Coffee and Salt…

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My friend Taylor was in Ethiopia on a mission trip (click here to read his account). A major part of the culture is drinking coffee, which is wonderful! Part of the tradition is a spoon of sugar into every cup. Even when they visited mud huts the group was served coffee. Of course many were too poor to afford a luxury like sugar, so instead they would add a spoonful of salt! … Startling, huh?

Startling to consider the taste of Salt Coffee…

Startling to consider sugar, which we can have in excess and do not even consider buying in 5 pound bags, is a luxury…

To jump: Taylor is a pastor in San Angelo, Texas. His church is a CBF church like our own, but has also sent missionaries out. A first it was a single man with a vision. He designed a simple way to dig wells in developing countrys. If you go through World Vision a traditional well costs $5300 , but the materials for his well cost only $300. It is labor intensive, but labor is readily available…

The ministry has spread and now includes multiple missionaries in both Ethiopia and Bolivia (click here to go to their ministry). All the while Taylor’s church has been the main supporter of the ministry (covering 80, plus insurance for all the missionaries). The churches portion is over $200,000 every year.

When I heard that number (knowing his church was smaller than ours), I asked about their budget and how much they give to Baptist missions. The total was 1.2 million and they give 10 percent to the convention. Now the math is pretty simple, 120,000 (10%) plus 200,000 is 320,000. Now the 200,000 is not from the general budget, so the complete budget would be 1.4 million (1,200,000 plus 200,000). If we take 320,000 divided into 1,400,000 the answer is 22.9%!

I do not have the exact amount we give to missions (Lavinia is out, so I will find out on Monday), but I know it is not nearly 20 percent… I am not even sure that it is ten. ***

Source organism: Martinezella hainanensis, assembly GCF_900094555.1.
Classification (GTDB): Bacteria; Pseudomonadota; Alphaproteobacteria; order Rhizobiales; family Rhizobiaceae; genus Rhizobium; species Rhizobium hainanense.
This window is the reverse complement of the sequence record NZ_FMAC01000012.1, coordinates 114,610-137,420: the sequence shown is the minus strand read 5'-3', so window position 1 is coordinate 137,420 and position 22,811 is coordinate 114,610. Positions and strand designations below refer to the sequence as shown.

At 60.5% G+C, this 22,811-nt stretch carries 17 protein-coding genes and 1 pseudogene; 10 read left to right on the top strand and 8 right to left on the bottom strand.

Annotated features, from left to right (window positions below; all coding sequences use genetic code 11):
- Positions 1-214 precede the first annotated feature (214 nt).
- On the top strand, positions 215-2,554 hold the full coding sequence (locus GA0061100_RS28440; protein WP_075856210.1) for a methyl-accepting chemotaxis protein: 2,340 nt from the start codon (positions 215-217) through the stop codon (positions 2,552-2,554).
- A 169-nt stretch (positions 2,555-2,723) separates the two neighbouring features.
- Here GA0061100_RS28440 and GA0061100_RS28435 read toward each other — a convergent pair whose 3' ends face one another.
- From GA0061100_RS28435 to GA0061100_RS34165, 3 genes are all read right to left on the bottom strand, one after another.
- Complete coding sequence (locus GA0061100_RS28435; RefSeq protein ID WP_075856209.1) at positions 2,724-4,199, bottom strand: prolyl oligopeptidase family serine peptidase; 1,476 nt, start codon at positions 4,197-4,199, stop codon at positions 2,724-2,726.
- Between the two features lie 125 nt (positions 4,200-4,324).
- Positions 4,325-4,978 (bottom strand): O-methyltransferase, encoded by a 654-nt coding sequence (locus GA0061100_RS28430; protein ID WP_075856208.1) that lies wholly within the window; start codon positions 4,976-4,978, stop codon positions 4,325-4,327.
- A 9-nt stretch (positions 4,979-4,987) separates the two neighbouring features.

As we move throughout this year and into the future, I wonder what numbers should be in our budget? What percentage should be going toward missions?

How startling would it be if we doubled our missions giving? Of course we would have to give up a lot…

*** Here is Lavinia’s outline: The budget gives 10% to missions ($340,000). The green envelope and other gifts total $191,000. This is a grand total of 531,000 out of 3,591,000 (budget plus other gifts, no counting capital campaign), making a percentage of 14.8%. Which is much better than I expected. Yet there is a caveat. Not all of our budget money goes to what would typically be labeled missions (Of course the definition of missions can be very wide, including nearly everything we do. So what is “typical”? In my understanding missions go beyond the walls of the church, in service of people other than our members.). For instance the television ministry is part of missions budget ($149,900), as is youth choir trips ($29,000). There are also smaller numbers that could be debated, but I will not list those. Taking out the two I listed, the grand total to missions is now 353,000. Which is just below 10% (9.8) and closer to what I expected. But on a positive note, the actually giving was less than Budget (3,066,000 – I guess “positive” is debatable!). When we use this number, with the addition of all the mission gifts (making 3,257,000). This makes the percentage 10.8%.

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